Pesticide Dumping in Eastern Europe

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                               RTK-NET Entry         Jan 25 12:30:14 1993

January 20, 1993

     Around 12,000 tons of unwanted pesticides, buried in various 
sites around Poland, are an "ecological bomb" waiting to explode, 
according to a report recently submitted to the Polish Ministry of 
Agriculture and Food by the Polish Plant Protection Institute. The 
problem is so dangerous that it requires "rapid and fundamental 
actions" and expert knowledge for it to be resolved.
     When it became apparent in the early 1970s that the centrally 
planned economy was overproducing certain pesticides, an attempt 
was made to solve the problem by burying the surplus in "tombs" 
(concrete-lined bunkers). There are now some 200 officially
registered  tombs with a capacity of 6,000 tons. It is believed
that the real number  of tombs is considerably higher - around
1,000 tombs containing 12,000  tons of pesticides. The Polish Plant
Protection Council recommends  immediate assessment of water and
soil contamination in places of  storage for unwanted pesticides,
and action to protect the  environment if serious contamination is
found. The report also urges  studies on suitable means of
destroying onsolete pesticides. used  containers, and other
pesticide waste.
     Meanwhile, fears of a major pesticide waste disposal problem
in  the former East Germany are growing. Around 3,000 tons of
pesticides  lost their registrations with German unification or
when the transition  period expired at the end of 1992. The old
stocks are lying around on  the premises of former agrochemical
depots, on farms themselves,  and at three northern area
wholesalers. Experts have forecast that the  cost of clearing the
stocks from one state alone will be at least  DM750,000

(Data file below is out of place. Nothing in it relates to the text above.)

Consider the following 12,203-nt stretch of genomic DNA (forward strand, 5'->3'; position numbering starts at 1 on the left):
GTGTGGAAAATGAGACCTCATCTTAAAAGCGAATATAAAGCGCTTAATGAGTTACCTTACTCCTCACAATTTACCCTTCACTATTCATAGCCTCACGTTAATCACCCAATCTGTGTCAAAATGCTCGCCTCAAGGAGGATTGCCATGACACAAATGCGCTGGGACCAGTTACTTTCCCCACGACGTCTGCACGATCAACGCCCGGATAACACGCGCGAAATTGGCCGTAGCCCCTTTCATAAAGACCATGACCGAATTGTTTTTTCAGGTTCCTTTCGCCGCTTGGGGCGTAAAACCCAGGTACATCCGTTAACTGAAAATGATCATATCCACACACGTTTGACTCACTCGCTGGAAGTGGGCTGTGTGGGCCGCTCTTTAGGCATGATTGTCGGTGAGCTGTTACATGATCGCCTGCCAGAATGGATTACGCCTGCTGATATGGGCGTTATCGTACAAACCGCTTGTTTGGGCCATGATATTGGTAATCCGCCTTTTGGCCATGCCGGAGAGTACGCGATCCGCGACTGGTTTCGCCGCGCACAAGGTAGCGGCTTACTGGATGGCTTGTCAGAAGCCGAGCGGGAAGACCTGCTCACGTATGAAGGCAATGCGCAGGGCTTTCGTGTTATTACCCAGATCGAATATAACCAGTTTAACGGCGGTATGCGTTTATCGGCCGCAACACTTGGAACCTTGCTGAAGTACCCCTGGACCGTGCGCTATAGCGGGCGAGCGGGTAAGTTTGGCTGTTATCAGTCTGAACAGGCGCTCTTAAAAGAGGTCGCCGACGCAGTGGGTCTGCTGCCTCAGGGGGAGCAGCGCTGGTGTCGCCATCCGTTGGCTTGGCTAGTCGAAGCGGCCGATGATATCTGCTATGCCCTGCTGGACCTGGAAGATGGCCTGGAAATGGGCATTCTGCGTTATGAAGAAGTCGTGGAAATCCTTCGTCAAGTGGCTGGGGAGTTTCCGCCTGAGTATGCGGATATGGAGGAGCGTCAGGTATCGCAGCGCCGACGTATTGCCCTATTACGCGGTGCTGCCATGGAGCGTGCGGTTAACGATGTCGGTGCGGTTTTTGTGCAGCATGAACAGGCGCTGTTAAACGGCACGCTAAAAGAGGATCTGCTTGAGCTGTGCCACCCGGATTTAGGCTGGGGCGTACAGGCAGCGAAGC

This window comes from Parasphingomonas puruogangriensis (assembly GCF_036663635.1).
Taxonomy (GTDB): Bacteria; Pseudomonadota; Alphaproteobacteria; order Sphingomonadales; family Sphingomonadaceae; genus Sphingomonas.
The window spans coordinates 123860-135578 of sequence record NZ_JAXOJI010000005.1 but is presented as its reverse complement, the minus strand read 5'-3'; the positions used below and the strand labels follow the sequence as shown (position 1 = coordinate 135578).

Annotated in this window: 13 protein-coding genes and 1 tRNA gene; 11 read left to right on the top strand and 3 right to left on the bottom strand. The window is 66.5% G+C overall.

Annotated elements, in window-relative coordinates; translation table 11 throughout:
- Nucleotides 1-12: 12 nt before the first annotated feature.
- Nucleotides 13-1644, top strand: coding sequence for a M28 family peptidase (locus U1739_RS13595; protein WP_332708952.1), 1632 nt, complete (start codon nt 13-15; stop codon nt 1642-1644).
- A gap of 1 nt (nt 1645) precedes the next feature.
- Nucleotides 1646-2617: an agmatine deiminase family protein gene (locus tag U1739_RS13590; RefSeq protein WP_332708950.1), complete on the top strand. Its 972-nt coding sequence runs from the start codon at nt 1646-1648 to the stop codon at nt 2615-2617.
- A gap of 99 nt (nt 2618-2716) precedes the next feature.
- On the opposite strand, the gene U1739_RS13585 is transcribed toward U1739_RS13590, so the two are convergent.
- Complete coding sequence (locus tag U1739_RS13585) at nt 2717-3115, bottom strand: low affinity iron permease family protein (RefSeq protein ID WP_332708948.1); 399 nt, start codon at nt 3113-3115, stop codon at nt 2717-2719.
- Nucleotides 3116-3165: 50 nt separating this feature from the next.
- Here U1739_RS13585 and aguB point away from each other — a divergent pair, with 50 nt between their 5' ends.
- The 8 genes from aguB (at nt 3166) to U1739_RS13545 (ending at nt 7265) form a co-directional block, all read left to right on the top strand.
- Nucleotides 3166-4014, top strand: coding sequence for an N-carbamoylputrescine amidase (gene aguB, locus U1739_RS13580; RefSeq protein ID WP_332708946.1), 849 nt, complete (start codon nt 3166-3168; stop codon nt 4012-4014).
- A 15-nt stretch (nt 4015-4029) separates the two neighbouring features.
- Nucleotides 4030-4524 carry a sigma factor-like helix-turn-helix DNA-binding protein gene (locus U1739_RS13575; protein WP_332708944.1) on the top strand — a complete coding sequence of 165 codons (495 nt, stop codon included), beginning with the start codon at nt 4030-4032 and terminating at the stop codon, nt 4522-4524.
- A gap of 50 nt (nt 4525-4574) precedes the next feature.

(US$500,000), but there is still little idea of how it will 
actually be carried out.
     One German firm has tried to solve their waste disposal 
problem by exporting outdated pesticides to Albania, calling the 
shipments "humanitarian aid." Schmidt-Cretan of Hanover, 
Germany claims that the products, banned for use in Germany because 
they contain mercury, dioxins and lindane, are for active use and
are  not waste. This claim has been rejected by the Albanian
Agriculture  Ministry, as the chemicals had already passed their
expiration date,  thus making them waste In addition, some of these
products,  currently held in storage, are banned in Albania as well
as the  European Community. A Greenpeace toxic waste expert
estimates that  disposing of such waste in Germany costs
DM5,000-11,000 (US$6,600 to  US$18,260) a ton. The company has
refused to take back more than 400  tons of the pesticides seized
so far. 

Source: Agrow, November 6 and December 4, 1992.

For more information, contact Greenpeace Germany,  Votsetzen 53, D-
2000  Hamburg 11, Germany,; telephone 49 40 3111860

This information is provided by the Pesticide Action Network North 
America Updates Service (PANUPS), a pesticide-related news service 
from the Pesticide Action Network (PAN) North American 
Regional Center. Updates are posted weekly on EcoNet in 
"en.pesticides," "en.agriculture" and other appropriate electronic 
conferences, and distributed worldwide across the APC computer 
network. PANUPS is also posted in the Public Conference on RTK 
NET, on GeoNet in the PESTICIDES-BBS bulletin board, on FidoNet in 
The Ecology Network, on the Sustainable Agriculture Network 
(SANET) on BitNet, and on PENpages agriculture information service 
at Penn State Univ. Hard-copy compilations of these updates are
also  available. For more information about PAN activities and
publications,  contact: PAN NA RC, 965 Mission Street #514, San
Francisco, CA 94103.  Tel: (415) 541-9140. Fax: (415) 541-9253.
Telex: 156283472 PANNA. E-mail  address on EcoNet:
[email protected]